For an all too brief moment in time, they were a sensation.
Dawn were that rare thing in the underground – a band who make an explosive impact, coming from nowhere, only to disappear completely.
I say it’s a rare thing because bands usually gain prominence over years, emerging with their best work within an album or two, before declining gracelessly as we all complain about them.
Dawn weren’t like that. Yes, they had had an album and an EP before this, but absolutely no-one remembers them.
So it seemed that when ‘Slaughtersun’ came out, it was a bolt in a clear nightside eclipse, as it were.
And with the intensity of such a shooting star blazing across the night sky, it fizzled out and disappeared just as quickly.
I use words like this very deliberately. There can be few, who’ve savoured this album both when it came out and over the years since, who weren’t attracted to it for just exactly that intense kinetic energy that it possesses.
Just A Moment… In Time
Right from the first notes – notes that sound almost too good for the album and the band they turned out to be- it is absolutely scouring, speeding, scorching even though it’s melodicism is almost gentle, classicist, even formal.
Dawn’s moment was an interesting one.
They emerged when Black Metal, and labels like Necropolis (theirs), Mordgrimm, Adipocere, Cacaphonous, Misanthropy et al were at an apex of releasing what the Second Wave Of Black Metal would culminate in.
As bands like Dimmu Borgir and Cradle Of Filth rose to dominate the scene with theatrics that were gradually souring into an all too consumable form of accessible black metal, Dawn stood at something of a bridge between old and new.
One that marked a point that some bands just decided not to cross.
Their blisteing black metal owed much, much more to Emperor’s ‘In The Nightside Eclipse’ than any other album; and it was clear they had no intention at all of following the post-1997 embrace of electronics and experimentations led by Arcturus and Ulver.
No, this album was resolute in its almost high-European approach.
It had Scandanavian darkness, tale and mood in its keyboard swathes, and a commitment to keeping up the speed that fixed them firmly as peers of Gehenna and Absu as opposed to bands dirtying themselves with other directions.
Melody though is what marks this album out. I mentioned Dissection already, because they aped so fully that arpeggiated, tremolo picked guitar style.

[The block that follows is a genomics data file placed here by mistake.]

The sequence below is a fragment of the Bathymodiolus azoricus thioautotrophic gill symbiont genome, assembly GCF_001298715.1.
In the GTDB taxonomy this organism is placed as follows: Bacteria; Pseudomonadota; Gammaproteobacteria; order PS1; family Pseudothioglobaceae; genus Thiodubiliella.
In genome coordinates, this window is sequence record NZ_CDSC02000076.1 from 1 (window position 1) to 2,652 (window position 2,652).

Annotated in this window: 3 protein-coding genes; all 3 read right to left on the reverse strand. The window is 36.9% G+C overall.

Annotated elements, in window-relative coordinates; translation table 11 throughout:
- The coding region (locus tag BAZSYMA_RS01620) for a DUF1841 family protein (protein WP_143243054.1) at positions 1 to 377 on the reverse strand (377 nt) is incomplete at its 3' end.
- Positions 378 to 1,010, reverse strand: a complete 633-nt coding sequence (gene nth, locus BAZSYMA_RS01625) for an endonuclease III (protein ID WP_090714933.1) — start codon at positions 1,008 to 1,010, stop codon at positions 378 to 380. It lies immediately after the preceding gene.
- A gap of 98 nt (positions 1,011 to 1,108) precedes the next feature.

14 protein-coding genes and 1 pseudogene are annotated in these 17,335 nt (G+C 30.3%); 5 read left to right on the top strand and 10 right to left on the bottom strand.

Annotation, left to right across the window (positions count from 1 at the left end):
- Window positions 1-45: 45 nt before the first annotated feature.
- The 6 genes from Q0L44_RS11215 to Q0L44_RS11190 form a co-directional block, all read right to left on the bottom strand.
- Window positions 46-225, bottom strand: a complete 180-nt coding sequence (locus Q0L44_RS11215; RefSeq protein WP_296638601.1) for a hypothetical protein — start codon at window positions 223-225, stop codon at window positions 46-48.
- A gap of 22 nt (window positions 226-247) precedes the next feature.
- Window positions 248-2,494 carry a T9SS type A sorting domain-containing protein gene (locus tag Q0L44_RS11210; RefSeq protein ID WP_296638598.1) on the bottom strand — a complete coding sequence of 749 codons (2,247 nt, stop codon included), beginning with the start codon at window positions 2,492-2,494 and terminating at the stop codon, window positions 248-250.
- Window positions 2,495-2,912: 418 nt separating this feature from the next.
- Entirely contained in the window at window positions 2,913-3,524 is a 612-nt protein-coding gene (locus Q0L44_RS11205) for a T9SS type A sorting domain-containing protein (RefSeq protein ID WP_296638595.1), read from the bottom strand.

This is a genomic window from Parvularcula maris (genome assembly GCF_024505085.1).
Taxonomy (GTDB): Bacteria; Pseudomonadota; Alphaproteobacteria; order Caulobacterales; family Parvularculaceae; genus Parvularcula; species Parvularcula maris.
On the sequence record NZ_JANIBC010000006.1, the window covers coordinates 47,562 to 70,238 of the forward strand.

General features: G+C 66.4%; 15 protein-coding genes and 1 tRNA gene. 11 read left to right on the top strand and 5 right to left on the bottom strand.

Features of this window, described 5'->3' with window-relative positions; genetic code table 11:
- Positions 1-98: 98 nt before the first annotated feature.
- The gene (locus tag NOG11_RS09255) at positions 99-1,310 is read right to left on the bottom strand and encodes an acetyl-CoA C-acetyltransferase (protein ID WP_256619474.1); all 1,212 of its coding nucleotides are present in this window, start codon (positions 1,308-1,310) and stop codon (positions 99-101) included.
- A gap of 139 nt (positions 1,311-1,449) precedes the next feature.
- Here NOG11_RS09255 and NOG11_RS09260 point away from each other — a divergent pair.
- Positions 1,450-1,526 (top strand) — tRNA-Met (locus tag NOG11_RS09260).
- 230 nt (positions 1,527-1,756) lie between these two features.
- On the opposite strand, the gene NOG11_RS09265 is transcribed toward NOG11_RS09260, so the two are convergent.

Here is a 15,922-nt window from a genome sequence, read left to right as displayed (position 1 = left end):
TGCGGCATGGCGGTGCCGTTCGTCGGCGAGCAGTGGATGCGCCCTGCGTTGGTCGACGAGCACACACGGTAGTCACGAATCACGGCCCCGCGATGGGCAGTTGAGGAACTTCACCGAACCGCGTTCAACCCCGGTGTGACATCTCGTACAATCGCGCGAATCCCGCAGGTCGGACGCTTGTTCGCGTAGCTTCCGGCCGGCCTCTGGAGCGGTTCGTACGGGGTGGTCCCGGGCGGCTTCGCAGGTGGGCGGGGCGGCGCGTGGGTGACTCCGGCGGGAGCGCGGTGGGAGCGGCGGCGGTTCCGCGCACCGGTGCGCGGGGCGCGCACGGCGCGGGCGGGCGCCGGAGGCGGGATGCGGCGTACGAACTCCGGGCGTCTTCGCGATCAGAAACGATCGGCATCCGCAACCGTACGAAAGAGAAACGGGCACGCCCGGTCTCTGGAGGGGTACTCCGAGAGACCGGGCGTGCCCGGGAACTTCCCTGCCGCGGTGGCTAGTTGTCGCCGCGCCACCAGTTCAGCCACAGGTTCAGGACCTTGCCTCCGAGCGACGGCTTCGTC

Yet the title ‘Crown Of The Triarchy’ may hint to Rotting Christ’s influential album of just two years prior (‘Tiarchy Of The Lost Lovers’). There are certain influences to be heard.
It was critically well received: Gregory Whalen gave it an impeccable 4.5 nukes in Terrorizer at the time, of course referencing the Dissection connection, and pointing out that Dawn were about the closest thing to it.
They looked the part as well; as if Sentenced had decided to bullet-belt and spike up, and not needing corpsepaint to hide behind.
‘Slaughtersun’ is a strident release. There’s Bathory in its sweep, certainly. But as the speed that excited its opening tracks gives way to a more galloping pace by the mid and back stages, its perhaps obvious why they wouldn’t come to move with the times.
Much of that is down to the vocal style.
They’re hardly alone in delivering a single toned croak, but even to this day the lack of variety and insistent meaninglessness of them still grates on me.
Had there been a larger personality at the front of the band, a greater message, maybe they would have been more heralded than they became – more sustainable.
As it was, despite the punch of this album, it remains one that’s almost indifferent when it comes to a personal connection.
Tolkien-esque in parts, redolent of the best mid-90’s atmospheres, its nonetheless bland in terms of its message.
Yet just when you think that, a moment of genius – bald, speeding drums with no accompaniment open ‘The Aphelion Deserts’, clainging foward with a few cymbal hits and that huge fizzing guitar tone coming in to command the song forward.
It could be Marduk, briefly.
And of course we have to commend the production as another example of the one-man metal factory that was Peter Tägtgren at Abyss.
I dont personally like what he did to Black Metal bands, not least Immortal – many do – but Dawn was without doubt one of his better moments, while being unmistakably him. That guitar tone is a dead giveaway.
Nihil Ex Nihilo
Dawn came from nowhere and went nowhere. As far as I can make out they were at the very least rehearsing, posssibly recording some sort of comeback around 2008 – entitled ‘The Fourfold Furnace’.
I dont know if it ever made it out. I am sure however the world wouldn’t have cared.
Their time had been and gone, as was happening before their eyes in 1998 when they were possibly already beginning to sound a shade dated even then.
It remains however an important release for many: one of the defiantly last second wave of black metal toned albums that valued stiff rigour and formality of style over image, commercialism and sliding up the greasy pole.
The speed of it is still exciting to this day, in an age when only older bands generally play this fast for this long – if indeed that’s even a good thing.
And indeed they had their influence. It’s impossible to hear Keep Of Kalessin, for example, and not think of Dawn.
They recall a time of high Ancient Rites, Enthroned, Old Mans Child – fellow also rans who never quite made any better of themselves though their music was fundamentally decent. Dawn’s album roundly beats each.
So they came from nowehere and went nowhere. But take some time to acquaint yourself with this album.
Looking back it was perhaps just another on a conveyor belt, despite the excitement of their discovery – proven of course by their lack of a follow up – and yet, in small doses these days, it retains a definite charm and atmosphere.
– Earl Grey ::: 06/09/16
– Shirt pic courtesy of Tshirt Slayer